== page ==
John Robert Greene
"This brief history of the 1960s is part of a series on 20th-century US history, which, according to the foreword, seeks to engage students through ‘readable, concise and scholarly’ texts written by ‘master teachers.’ . . . Greene ably meets these criteria. This is not a text that aspires to be comprehensive, but Greene does an admirable job of addressing such topics as the 1950s, the liberalism of the Kenned and Johnson years, the evolving civil rights movement, the New Left, the war in Vietnam, and the counterculture in neatly arranged and generally compelling chapters. . . . Recommended."
"Perceptive, judicious, and written with an engaging
flair, master historian John Robert Greene’s America in
the Sixties vividly brings to life arguably the most important
and complex decade of the twentieth century."
—Melvin Small, author of The Presidency of Richard Nixon
In the News
Cazenovia College professor John Robert Greene takes a look back at the ’60s
—Author John Robert Green is interviewed in The Post-Standard at http://www.syracuse.com/news/index.ssf/2010/09/cazenovia_college_professor_jo.html
Sandwiched between the placid fifties and the flamboyant seventies, the
sixties, a decade of tumultuous change and stunning paradoxes, is often
reduced to a series of slogans, symbols, and media images. In America
in the Sixties, Greene goes beyond the clichés and synthesizes thirty
years of research, writing, and teaching on one of the most turbulent
decades of the twentieth century.
Greene sketches the well-known players of the period—John F.
Kennedy, Lyndon B. Johnson, Martin Luther King Jr., Malcolm X, and
Betty Friedan—bringing each to life with subtle detail. He introduces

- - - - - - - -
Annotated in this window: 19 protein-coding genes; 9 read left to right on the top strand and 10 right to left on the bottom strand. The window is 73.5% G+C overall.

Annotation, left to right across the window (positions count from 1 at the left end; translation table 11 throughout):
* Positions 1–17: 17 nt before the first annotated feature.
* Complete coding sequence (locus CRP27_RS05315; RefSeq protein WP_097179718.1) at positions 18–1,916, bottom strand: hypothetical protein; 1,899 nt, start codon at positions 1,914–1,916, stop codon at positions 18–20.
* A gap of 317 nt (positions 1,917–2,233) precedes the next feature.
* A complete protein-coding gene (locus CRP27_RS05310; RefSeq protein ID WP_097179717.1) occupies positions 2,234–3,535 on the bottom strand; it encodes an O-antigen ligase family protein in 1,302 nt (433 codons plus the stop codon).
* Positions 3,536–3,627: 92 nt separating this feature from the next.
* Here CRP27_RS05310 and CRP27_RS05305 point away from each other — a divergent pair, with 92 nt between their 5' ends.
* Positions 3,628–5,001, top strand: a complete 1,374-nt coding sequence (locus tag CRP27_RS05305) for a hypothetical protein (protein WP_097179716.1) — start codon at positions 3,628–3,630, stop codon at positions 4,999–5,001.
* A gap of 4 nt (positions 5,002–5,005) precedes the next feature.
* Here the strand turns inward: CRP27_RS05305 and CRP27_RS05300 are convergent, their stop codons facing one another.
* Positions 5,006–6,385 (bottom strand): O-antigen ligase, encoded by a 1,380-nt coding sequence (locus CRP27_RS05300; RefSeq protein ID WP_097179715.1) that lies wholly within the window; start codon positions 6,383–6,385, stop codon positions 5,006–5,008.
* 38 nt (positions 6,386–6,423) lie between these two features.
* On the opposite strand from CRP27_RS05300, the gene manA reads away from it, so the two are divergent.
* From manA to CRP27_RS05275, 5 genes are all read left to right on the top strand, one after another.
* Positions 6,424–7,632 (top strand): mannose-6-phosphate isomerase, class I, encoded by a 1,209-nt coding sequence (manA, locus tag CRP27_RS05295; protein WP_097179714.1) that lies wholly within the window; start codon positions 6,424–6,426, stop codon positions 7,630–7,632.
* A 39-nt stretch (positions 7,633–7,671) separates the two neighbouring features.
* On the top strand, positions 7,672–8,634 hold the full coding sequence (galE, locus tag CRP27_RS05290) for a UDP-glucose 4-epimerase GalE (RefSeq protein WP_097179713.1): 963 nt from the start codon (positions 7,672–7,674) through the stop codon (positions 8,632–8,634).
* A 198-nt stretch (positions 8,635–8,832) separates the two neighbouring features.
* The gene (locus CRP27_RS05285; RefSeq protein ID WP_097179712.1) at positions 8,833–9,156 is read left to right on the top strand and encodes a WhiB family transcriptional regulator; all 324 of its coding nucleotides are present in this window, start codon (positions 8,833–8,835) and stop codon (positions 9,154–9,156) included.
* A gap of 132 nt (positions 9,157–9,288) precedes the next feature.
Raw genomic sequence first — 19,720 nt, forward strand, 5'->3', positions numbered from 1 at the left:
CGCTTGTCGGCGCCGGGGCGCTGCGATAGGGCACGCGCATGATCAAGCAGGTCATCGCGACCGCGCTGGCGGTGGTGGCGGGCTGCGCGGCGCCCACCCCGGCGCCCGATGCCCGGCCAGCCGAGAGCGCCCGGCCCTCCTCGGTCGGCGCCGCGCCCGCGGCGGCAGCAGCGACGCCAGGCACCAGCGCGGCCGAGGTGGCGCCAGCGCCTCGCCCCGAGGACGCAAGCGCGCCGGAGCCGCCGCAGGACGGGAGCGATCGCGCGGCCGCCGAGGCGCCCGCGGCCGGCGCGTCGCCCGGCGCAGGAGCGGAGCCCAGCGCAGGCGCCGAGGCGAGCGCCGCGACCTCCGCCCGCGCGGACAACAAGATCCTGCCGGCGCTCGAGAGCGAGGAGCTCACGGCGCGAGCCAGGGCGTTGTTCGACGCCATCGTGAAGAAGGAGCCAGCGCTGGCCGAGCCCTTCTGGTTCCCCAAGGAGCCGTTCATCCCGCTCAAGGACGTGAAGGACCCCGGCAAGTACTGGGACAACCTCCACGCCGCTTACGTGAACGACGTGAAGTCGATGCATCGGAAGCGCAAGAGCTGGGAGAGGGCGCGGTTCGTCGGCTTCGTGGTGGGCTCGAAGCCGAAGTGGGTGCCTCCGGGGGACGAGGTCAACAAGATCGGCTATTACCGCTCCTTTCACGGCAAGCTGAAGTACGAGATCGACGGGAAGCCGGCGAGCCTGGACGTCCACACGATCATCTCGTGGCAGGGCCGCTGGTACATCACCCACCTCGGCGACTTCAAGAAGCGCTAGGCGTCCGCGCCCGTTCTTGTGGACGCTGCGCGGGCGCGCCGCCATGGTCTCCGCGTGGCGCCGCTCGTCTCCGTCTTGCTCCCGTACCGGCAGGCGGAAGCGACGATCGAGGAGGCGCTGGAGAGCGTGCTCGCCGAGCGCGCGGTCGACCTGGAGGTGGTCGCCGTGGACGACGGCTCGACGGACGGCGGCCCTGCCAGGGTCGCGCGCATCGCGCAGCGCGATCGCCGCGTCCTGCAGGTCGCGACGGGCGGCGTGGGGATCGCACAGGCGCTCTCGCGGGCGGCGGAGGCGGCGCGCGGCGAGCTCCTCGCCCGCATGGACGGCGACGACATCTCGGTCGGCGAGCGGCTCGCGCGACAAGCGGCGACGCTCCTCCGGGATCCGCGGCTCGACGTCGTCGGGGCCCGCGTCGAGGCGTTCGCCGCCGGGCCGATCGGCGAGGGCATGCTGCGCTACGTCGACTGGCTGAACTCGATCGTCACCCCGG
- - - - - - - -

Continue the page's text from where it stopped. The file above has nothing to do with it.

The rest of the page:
the reader to lesser-known incidents of the decade and offers fresh and
persuasive insights on many of its watershed events. Greene argues that
the civil rights movement began in 1955 following the death of Emmett
Till; that many accomplishments credited to Kennedy were based upon
myth, not historical fact, and that his presidency was far from successful;
that each of the movements of the period—civil rights, students, antiwar,
ethnic nationalism—were started by young intellectuals and eventually
driven to failure by activists who had different goals in mind; and that the
"counterculture," which has been glorified in today’s media as a band of
rock-singing hippies, had its roots in some of the most provocative social
thinking of the postwar period.
Greene chronicles the decade in a thematic manner, devoting individual
chapters to such subjects as the legacy of the fifties, the Kennedy
and Johnson administrations, the civil rights movements, and the war in
Vietnam. Combining an engrossing narrative with intelligent analysis,
America in the Sixties enriches our understanding of that pivotal era.
View other books in the America in the Twentieth Century series
John Robert Greene is the Paul J. Schupf Professor of History and
Humanities at Cazenovia College. He has written or edited thirteen
books including The Limits of Power: The Nixon and Ford Administrations
and The Presidency of Gerald R. Ford. He is a regular commentator in
the national media, having appeared on such forums as MSNBC,
National Public Radio, C-SPAN, and the History Channel.
6 x 9, 224 pages, notes, recommended